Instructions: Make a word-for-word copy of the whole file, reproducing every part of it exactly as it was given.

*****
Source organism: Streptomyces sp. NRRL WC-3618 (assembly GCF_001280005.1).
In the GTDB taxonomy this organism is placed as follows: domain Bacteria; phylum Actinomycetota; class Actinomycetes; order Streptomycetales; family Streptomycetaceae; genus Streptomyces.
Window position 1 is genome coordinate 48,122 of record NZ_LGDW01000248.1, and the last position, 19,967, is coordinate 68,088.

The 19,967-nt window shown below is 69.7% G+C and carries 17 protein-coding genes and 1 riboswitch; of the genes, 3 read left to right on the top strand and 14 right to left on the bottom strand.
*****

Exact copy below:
Source organism: Streptomyces sp. NRRL WC-3618 (assembly GCF_001280005.1).
In the GTDB taxonomy this organism is placed as follows: domain Bacteria; phylum Actinomycetota; class Actinomycetes; order Streptomycetales; family Streptomycetaceae; genus Streptomyces.
Window position 1 is genome coordinate 48,122 of record NZ_LGDW01000248.1, and the last position, 19,967, is coordinate 68,088.

The 19,967-nt window shown below is 69.7% G+C and carries 17 protein-coding genes and 1 riboswitch; of the genes, 3 read left to right on the top strand and 14 right to left on the bottom strand.